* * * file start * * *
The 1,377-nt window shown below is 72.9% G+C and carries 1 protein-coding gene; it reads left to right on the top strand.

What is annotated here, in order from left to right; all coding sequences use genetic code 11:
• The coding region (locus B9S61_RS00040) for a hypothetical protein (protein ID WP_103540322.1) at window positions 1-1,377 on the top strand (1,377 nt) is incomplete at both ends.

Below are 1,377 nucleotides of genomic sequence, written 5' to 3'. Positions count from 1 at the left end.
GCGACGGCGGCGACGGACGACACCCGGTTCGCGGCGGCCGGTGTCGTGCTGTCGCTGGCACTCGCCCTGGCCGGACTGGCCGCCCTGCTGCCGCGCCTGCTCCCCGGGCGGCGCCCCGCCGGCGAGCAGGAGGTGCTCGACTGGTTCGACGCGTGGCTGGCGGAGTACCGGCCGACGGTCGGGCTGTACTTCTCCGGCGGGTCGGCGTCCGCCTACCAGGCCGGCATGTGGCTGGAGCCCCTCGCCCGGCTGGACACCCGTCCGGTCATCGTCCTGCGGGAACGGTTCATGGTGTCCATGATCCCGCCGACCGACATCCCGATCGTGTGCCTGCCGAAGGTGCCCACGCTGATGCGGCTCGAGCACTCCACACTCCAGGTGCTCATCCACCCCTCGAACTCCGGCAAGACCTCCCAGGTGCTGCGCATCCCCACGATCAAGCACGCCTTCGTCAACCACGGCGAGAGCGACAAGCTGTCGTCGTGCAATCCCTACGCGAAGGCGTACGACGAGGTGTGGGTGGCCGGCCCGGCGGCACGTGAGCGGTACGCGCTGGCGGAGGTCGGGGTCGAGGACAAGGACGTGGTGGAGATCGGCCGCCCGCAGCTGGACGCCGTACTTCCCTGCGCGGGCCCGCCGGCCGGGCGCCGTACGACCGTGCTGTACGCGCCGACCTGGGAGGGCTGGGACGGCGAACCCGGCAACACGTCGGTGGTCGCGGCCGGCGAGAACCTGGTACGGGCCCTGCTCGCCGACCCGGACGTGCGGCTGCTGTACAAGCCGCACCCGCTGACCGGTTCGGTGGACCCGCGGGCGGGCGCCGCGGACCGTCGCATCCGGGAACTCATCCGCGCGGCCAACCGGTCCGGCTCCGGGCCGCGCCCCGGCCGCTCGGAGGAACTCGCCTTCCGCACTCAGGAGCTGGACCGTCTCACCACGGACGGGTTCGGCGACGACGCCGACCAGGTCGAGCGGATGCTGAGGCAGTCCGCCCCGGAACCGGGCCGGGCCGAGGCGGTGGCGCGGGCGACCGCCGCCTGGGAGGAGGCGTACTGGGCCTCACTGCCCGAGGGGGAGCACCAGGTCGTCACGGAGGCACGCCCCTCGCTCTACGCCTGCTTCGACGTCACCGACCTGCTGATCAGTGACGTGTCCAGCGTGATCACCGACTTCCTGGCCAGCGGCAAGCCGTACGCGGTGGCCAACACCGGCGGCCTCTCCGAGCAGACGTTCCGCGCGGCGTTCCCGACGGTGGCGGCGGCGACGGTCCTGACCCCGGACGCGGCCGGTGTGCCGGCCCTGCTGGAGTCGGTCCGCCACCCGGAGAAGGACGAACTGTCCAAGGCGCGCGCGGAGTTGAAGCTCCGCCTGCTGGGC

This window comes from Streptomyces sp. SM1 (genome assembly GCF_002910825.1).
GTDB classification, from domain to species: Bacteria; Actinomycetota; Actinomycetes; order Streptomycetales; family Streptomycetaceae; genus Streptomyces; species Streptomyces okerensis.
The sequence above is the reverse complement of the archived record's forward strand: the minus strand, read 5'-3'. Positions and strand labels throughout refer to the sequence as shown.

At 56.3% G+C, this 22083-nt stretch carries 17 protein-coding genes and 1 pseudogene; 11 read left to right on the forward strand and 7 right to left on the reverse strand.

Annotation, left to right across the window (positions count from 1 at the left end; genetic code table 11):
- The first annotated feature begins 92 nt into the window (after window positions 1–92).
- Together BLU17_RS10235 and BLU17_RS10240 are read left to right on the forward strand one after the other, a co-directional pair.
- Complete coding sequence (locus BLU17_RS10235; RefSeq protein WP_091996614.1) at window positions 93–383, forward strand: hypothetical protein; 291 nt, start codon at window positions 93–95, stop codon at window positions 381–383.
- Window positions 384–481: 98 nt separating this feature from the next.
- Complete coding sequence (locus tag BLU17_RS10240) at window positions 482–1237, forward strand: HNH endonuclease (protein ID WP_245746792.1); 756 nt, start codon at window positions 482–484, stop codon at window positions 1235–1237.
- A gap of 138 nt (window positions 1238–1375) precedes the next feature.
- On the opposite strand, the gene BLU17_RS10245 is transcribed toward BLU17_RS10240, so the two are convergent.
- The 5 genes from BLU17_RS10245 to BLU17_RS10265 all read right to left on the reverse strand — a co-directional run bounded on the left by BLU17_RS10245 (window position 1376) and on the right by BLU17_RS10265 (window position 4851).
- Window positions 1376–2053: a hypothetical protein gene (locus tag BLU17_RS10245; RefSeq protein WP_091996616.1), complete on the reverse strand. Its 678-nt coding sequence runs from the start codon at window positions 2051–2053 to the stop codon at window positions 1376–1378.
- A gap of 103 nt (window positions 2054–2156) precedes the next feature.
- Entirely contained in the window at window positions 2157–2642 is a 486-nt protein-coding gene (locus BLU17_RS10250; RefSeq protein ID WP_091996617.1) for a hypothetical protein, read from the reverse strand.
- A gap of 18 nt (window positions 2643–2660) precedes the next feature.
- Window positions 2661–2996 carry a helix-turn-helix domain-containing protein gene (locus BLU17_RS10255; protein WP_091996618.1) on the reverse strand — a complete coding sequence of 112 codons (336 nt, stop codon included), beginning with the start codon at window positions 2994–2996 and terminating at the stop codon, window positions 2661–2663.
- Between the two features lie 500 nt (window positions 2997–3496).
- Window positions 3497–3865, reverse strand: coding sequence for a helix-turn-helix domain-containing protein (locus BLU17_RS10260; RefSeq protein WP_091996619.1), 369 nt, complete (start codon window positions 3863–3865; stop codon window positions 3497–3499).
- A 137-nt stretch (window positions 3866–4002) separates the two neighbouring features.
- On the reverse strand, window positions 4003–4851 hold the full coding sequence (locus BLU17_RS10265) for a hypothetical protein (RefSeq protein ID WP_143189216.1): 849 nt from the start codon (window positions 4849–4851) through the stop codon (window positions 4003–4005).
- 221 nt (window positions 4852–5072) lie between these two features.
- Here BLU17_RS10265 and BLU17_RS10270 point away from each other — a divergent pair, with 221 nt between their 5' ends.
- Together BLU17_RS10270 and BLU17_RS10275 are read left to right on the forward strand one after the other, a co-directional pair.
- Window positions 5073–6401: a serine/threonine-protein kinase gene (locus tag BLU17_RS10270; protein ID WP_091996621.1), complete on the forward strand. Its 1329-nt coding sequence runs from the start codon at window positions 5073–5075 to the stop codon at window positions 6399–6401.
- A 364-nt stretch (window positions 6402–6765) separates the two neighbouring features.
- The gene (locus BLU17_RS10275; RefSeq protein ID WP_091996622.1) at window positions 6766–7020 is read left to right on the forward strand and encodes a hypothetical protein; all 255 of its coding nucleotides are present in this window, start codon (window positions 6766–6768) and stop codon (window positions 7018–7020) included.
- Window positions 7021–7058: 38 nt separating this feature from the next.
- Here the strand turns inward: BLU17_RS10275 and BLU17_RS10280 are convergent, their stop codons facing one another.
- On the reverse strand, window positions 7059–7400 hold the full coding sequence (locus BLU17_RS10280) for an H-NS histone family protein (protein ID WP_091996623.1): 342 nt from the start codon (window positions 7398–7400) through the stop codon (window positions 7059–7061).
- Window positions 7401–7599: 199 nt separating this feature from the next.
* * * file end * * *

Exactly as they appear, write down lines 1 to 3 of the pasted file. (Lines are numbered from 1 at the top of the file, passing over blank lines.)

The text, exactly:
The 1,377-nt window shown below is 72.9% G+C and carries 1 protein-coding gene; it reads left to right on the top strand.

What is annotated here, in order from left to right; all coding sequences use genetic code 11:
• The coding region (locus B9S61_RS00040) for a hypothetical protein (protein ID WP_103540322.1) at window positions 1-1,377 on the top strand (1,377 nt) is incomplete at both ends.